You’re not really going to make me beg, are you?

No,” Valerie insisted.

“. . . Please?


Valerie . . .”


So you’ll do it?



She heaved a heavy sigh, massaging her temple just a little harder as she felt the first waver in her resolve.

Madison must have interpreted it correctly because she giggled.  “Thank you, Val.  I promise I’ll tell him that he’d better be on his best behavior.”

The only opening I have is tomorrow at one, and if he’s late—”

He won’t be late.  You’re such a doll.”

You owe me,” she grumbled.

Sure, sure . . . Put it on my tab, will you?

Oh, I absolutely will,” Valerie promised as she dropped the phone into the cradle.  ‘Zel Roka?  Oh, God . . .’

Then she dropped her face into her hands and slowly shook her head . . .

Muttering a few choice words as one of the papers she’d been looking over slipped off the table onto the floor, Valerie leaned down, stretching out her fingers to reach it.  With a grimace as she struggled to extend her fingers just a little further, she managed to snag the errant paper between her index and middle fingers.  Sitting up again, she checked her watch before glancing around the dimly lit restaurant.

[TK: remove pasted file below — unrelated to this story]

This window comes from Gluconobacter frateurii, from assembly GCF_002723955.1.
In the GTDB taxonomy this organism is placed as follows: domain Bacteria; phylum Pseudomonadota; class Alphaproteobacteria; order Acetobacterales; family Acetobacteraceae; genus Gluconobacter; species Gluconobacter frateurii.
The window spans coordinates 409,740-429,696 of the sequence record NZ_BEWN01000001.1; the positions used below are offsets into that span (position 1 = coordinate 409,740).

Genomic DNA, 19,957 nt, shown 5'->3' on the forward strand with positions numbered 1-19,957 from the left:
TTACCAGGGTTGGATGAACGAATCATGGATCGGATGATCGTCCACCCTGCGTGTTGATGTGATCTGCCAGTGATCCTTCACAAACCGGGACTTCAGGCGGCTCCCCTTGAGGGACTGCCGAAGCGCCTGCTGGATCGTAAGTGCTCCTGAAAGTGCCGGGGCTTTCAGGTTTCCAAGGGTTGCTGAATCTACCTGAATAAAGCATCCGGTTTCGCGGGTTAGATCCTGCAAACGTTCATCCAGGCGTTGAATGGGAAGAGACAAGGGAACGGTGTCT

The glint of faux candle light from the table decorations caught her eye, and Valerie frowned, pushing her glasses up the bridge of her nose.  Veiled in the dusky shadows in a booth toward the back of the dining room, all she could see was the yellowish glow of the electric candles reflecting off the pale hair of the booth’s occupant.  It was clipped short and tidy, and he didn’t seem out of place in the restaurant, yet there was something about him—about his presence—that seemed to fill the spacious room.  He had his face buried behind The Wall Street Journal, but he seemed to sense her perusal. Darkened eyes slowly rising, locking with hers for the briefest of seconds, he nodded curtly, the candle light shining off his wire-rimmed glasses before lifting the paper once more, covering his face more completely as he reached around the paper to retrieve the cream colored, bone china coffee cup.